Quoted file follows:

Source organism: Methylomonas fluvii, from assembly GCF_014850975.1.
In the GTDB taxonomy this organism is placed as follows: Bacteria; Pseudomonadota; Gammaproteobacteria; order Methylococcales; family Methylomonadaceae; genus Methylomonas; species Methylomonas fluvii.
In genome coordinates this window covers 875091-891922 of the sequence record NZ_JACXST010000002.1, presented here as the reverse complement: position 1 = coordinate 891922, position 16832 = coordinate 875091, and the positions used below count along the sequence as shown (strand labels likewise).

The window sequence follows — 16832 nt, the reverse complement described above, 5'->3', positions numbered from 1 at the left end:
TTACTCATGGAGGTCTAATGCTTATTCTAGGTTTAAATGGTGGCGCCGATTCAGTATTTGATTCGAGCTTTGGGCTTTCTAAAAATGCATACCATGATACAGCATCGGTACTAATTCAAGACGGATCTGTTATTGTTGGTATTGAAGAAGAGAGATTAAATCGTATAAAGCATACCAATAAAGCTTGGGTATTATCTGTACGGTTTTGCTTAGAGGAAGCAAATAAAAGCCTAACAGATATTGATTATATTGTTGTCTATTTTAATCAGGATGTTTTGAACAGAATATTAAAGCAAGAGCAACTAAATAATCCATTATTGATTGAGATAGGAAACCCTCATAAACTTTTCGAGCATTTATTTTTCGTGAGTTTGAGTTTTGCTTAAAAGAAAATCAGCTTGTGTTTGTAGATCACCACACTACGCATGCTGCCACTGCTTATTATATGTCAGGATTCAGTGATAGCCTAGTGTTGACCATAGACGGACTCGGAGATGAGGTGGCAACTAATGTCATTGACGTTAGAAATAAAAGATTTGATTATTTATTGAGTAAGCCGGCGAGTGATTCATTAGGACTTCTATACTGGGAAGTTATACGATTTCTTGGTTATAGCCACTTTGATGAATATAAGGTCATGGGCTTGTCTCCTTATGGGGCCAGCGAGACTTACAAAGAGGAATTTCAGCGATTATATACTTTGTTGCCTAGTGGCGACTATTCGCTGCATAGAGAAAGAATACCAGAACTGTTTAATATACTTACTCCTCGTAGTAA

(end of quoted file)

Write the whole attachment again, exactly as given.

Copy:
Source organism: Methylomonas fluvii, from assembly GCF_014850975.1.
In the GTDB taxonomy this organism is placed as follows: Bacteria; Pseudomonadota; Gammaproteobacteria; order Methylococcales; family Methylomonadaceae; genus Methylomonas; species Methylomonas fluvii.
In genome coordinates this window covers 875091-891922 of the sequence record NZ_JACXST010000002.1, presented here as the reverse complement: position 1 = coordinate 891922, position 16832 = coordinate 875091, and the positions used below count along the sequence as shown (strand labels likewise).

The window sequence follows — 16832 nt, the reverse complement described above, 5'->3', positions numbered from 1 at the left end:
TTACTCATGGAGGTCTAATGCTTATTCTAGGTTTAAATGGTGGCGCCGATTCAGTATTTGATTCGAGCTTTGGGCTTTCTAAAAATGCATACCATGATACAGCATCGGTACTAATTCAAGACGGATCTGTTATTGTTGGTATTGAAGAAGAGAGATTAAATCGTATAAAGCATACCAATAAAGCTTGGGTATTATCTGTACGGTTTTGCTTAGAGGAAGCAAATAAAAGCCTAACAGATATTGATTATATTGTTGTCTATTTTAATCAGGATGTTTTGAACAGAATATTAAAGCAAGAGCAACTAAATAATCCATTATTGATTGAGATAGGAAACCCTCATAAACTTTTCGAGCATTTATTTTTCGTGAGTTTGAGTTTTGCTTAAAAGAAAATCAGCTTGTGTTTGTAGATCACCACACTACGCATGCTGCCACTGCTTATTATATGTCAGGATTCAGTGATAGCCTAGTGTTGACCATAGACGGACTCGGAGATGAGGTGGCAACTAATGTCATTGACGTTAGAAATAAAAGATTTGATTATTTATTGAGTAAGCCGGCGAGTGATTCATTAGGACTTCTATACTGGGAAGTTATACGATTTCTTGGTTATAGCCACTTTGATGAATATAAGGTCATGGGCTTGTCTCCTTATGGGGCCAGCGAGACTTACAAAGAGGAATTTCAGCGATTATATACTTTGTTGCCTAGTGGCGACTATTCGCTGCATAGAGAAAGAATACCAGAACTGTTTAATATACTTACTCCTCGTAGTAA